Baseball History: Rick Monday, An American Hero

rick monday 1967 cropThis year marks the 50th anniversary of the initial Major League Baseball free agent draft.

The first draft in 1965 had 814 players selected, according The Sporting News Baseball Guide from a year later.

Three members of the National Baseball Hall of Fame were selected. Johnny Bench was chosen in the second round by the Cincinnati Reds, while Nolan Ryan was picked up by the New York Mets in the 12th.

Although he didn’t sign a contract, Tom Seaver was drafted by the Los Angeles Dodgers in the 10th round. Seaver would eventually sign with the New York Mets.

One of the intriguing things about drafting players is that it ultimately is a guessing game. More often than not it is an educated guess, but only in hindsight does anyone know if a team got it right.

The Kansas City Athletics were in existence for 13 years from 1954-1967. The A’s never really succeeded, except maybe supplying the New York Yankees with players, but that is a story for another time.

In the 1965 draft, the A’s got things right. They took 10 players who made it to the major leagues. Among them were Sal Bando and Gene Tenace, who were members of the three World Series winners in Oakland from 1972-1974.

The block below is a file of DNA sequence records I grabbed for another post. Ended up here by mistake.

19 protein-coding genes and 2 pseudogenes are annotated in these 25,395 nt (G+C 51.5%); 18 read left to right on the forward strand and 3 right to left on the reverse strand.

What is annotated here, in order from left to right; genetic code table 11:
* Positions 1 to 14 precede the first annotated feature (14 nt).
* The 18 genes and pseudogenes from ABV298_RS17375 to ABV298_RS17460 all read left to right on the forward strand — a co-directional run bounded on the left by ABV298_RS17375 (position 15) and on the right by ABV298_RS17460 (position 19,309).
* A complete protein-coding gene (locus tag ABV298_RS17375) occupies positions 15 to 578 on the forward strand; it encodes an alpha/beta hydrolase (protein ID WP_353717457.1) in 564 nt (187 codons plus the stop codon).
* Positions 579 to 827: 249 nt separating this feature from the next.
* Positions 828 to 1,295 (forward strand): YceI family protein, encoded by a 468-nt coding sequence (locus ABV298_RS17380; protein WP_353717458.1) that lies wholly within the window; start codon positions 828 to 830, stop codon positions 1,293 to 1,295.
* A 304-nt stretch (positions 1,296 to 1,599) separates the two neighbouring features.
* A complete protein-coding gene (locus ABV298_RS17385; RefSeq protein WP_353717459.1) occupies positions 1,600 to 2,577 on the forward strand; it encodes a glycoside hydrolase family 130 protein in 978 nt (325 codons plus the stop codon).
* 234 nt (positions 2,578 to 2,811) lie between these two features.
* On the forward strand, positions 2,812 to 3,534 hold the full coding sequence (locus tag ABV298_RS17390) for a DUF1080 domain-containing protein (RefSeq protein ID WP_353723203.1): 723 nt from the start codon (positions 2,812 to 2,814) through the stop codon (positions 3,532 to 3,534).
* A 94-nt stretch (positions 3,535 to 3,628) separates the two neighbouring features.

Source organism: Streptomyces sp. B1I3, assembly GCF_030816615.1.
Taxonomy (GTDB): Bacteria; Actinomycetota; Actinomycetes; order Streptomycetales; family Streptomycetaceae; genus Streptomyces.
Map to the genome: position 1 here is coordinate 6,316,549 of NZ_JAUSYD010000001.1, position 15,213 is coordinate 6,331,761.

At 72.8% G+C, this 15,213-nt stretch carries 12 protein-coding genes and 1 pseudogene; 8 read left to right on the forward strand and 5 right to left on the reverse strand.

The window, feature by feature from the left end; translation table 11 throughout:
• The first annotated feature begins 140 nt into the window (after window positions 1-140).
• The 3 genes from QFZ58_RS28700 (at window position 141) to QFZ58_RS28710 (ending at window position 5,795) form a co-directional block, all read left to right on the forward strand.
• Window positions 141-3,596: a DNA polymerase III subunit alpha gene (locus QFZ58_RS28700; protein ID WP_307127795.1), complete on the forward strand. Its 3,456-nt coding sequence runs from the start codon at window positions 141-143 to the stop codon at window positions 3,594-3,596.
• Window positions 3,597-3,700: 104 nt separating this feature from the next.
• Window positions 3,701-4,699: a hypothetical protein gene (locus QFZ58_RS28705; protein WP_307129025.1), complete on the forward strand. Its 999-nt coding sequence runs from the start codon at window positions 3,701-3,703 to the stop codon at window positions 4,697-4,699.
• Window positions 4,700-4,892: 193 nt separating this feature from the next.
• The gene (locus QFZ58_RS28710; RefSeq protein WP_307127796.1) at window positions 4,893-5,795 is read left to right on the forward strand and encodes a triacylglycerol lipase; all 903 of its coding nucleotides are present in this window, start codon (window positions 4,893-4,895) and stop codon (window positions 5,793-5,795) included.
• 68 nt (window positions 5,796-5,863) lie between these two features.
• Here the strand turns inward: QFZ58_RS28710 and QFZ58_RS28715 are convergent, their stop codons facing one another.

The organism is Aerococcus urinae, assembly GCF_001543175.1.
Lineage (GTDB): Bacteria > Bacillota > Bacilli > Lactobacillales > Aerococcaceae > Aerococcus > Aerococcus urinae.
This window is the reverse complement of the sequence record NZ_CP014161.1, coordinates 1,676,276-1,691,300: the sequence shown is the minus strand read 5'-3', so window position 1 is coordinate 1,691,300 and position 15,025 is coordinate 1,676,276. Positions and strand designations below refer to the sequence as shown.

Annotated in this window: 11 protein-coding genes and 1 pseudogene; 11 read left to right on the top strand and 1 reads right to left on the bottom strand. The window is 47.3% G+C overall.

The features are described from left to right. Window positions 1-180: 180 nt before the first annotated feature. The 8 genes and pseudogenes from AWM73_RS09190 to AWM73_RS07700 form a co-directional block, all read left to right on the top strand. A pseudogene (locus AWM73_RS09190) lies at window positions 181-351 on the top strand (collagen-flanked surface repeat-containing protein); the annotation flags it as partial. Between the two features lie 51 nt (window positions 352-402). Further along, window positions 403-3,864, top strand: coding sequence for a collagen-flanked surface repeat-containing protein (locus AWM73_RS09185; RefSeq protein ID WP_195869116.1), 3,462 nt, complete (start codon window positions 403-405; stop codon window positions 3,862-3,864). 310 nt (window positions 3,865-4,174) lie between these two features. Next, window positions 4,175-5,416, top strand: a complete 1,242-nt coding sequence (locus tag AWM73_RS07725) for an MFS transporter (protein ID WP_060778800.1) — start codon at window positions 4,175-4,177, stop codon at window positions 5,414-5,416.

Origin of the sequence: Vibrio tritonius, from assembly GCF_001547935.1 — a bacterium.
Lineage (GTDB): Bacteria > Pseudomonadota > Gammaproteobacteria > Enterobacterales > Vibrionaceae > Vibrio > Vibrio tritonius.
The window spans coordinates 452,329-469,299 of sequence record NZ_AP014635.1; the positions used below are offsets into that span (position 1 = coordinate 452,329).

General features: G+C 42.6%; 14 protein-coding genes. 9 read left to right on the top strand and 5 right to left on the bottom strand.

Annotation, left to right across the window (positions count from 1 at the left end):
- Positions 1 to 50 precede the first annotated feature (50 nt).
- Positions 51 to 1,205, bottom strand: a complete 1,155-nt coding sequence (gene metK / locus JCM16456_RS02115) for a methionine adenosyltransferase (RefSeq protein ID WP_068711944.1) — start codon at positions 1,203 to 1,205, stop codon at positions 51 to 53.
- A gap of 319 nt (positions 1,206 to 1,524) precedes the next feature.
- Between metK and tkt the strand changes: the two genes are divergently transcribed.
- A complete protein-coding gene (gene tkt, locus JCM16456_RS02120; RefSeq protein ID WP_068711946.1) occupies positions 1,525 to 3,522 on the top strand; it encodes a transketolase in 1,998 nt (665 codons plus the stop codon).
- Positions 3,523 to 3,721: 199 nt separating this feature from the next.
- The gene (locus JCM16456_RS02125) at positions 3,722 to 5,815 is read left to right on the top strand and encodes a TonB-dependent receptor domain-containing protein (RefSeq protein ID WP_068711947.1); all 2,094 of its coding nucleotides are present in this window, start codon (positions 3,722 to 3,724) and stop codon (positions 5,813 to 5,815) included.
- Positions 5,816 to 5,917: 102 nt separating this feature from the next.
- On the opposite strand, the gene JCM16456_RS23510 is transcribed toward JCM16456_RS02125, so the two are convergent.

Because they were last in the American League in 1964, the A’s started with the very first pick, which they have not had since. A 19-year old from Arizona State University named Rick Monday was the choice.

Monday made it to the big leagues by 1966 when he appeared in 17 games. He became the starting centerfielder the next season and played with the A’s until 1971. An all-star in 1968, Monday was traded to the Chicago Cubs for Ken Holtzman prior to the 1972 season.

rick monday 1976Playing in Chicago from 1972-1976, Monday was eventually sent to the Dodgers before the 1977 season in a swap that included Bill Buckner. He played in the World Series with the Dodgers in 1977 and 1978 before winning the championship in 1981. He retired in 1984.

A home run during the 1981 National League Championship Series was a shining moment for the lefty swinger. His long ball off Montreal’s Steve Rogers in the fifth contest of the series gave the Dodgers a 2-1 win as they won the NL flag.

An incident involving a flag is how many people remember Monday. A pair of protesters were attempting to set an American flag on fire in the outfield during a game in Dodger Stadium on April 25, 1976. Monday, then with the Cubs, raced to the flag and saved it.

Monday proved in that moment, how the A‘s really made a great choice for their first selection in 1965.

The Rookie Card: Monday’s rookie card also features, Tony Pierce. Pierce was signed as a free agent in 1964. He eventually played in Kansas City (1967) and in Oakland (1968). He appeared in 66 games posting a 4-6 record with eight saves and a 3.25 ERA. He was released by the A’s early in 1970.


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